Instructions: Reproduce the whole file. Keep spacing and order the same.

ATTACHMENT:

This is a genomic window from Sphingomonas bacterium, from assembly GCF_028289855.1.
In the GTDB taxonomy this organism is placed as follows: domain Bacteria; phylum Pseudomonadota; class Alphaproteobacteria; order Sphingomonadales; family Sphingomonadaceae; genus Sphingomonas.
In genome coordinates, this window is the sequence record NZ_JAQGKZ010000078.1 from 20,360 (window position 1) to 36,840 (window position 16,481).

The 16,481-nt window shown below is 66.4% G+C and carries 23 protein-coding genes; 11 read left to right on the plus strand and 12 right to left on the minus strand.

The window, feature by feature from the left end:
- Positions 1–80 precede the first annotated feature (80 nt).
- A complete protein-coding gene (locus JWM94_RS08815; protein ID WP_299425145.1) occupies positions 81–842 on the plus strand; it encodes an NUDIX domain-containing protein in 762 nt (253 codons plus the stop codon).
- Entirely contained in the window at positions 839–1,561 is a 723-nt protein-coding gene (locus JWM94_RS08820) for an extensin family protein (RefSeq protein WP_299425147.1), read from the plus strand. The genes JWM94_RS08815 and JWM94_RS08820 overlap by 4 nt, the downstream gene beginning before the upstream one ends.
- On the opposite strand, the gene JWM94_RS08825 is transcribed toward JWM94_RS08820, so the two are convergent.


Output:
This is a genomic window from Sphingomonas bacterium, from assembly GCF_028289855.1.
In the GTDB taxonomy this organism is placed as follows: domain Bacteria; phylum Pseudomonadota; class Alphaproteobacteria; order Sphingomonadales; family Sphingomonadaceae; genus Sphingomonas.
In genome coordinates, this window is the sequence record NZ_JAQGKZ010000078.1 from 20,360 (window position 1) to 36,840 (window position 16,481).

The 16,481-nt window shown below is 66.4% G+C and carries 23 protein-coding genes; 11 read left to right on the plus strand and 12 right to left on the minus strand.

The window, feature by feature from the left end:
- Positions 1–80 precede the first annotated feature (80 nt).
- A complete protein-coding gene (locus JWM94_RS08815; protein ID WP_299425145.1) occupies positions 81–842 on the plus strand; it encodes an NUDIX domain-containing protein in 762 nt (253 codons plus the stop codon).
- Entirely contained in the window at positions 839–1,561 is a 723-nt protein-coding gene (locus JWM94_RS08820) for an extensin family protein (RefSeq protein WP_299425147.1), read from the plus strand. The genes JWM94_RS08815 and JWM94_RS08820 overlap by 4 nt, the downstream gene beginning before the upstream one ends.
- On the opposite strand, the gene JWM94_RS08825 is transcribed toward JWM94_RS08820, so the two are convergent.